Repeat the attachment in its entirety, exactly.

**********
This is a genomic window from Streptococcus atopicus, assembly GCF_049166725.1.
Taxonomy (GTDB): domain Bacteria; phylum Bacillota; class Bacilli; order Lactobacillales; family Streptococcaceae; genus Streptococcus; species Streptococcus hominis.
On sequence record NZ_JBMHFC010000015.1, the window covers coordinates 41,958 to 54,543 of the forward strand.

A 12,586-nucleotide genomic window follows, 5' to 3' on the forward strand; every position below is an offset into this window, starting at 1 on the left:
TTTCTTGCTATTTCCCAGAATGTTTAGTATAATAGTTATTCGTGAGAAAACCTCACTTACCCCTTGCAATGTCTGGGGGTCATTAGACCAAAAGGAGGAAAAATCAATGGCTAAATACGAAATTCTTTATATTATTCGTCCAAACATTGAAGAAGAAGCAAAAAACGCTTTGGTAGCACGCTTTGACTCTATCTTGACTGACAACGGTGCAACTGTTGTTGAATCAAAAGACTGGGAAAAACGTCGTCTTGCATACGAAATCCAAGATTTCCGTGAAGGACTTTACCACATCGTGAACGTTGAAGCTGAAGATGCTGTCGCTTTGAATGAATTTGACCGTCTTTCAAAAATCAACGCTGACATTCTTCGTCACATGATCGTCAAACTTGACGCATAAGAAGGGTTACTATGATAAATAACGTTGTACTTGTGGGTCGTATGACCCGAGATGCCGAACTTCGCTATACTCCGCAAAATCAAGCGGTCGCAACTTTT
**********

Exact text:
This is a genomic window from Streptococcus atopicus, assembly GCF_049166725.1.
Taxonomy (GTDB): domain Bacteria; phylum Bacillota; class Bacilli; order Lactobacillales; family Streptococcaceae; genus Streptococcus; species Streptococcus hominis.
On sequence record NZ_JBMHFC010000015.1, the window covers coordinates 41,958 to 54,543 of the forward strand.

A 12,586-nucleotide genomic window follows, 5' to 3' on the forward strand; every position below is an offset into this window, starting at 1 on the left:
TTTCTTGCTATTTCCCAGAATGTTTAGTATAATAGTTATTCGTGAGAAAACCTCACTTACCCCTTGCAATGTCTGGGGGTCATTAGACCAAAAGGAGGAAAAATCAATGGCTAAATACGAAATTCTTTATATTATTCGTCCAAACATTGAAGAAGAAGCAAAAAACGCTTTGGTAGCACGCTTTGACTCTATCTTGACTGACAACGGTGCAACTGTTGTTGAATCAAAAGACTGGGAAAAACGTCGTCTTGCATACGAAATCCAAGATTTCCGTGAAGGACTTTACCACATCGTGAACGTTGAAGCTGAAGATGCTGTCGCTTTGAATGAATTTGACCGTCTTTCAAAAATCAACGCTGACATTCTTCGTCACATGATCGTCAAACTTGACGCATAAGAAGGGTTACTATGATAAATAACGTTGTACTTGTGGGTCGTATGACCCGAGATGCCGAACTTCGCTATACTCCGCAAAATCAAGCGGTCGCAACTTTT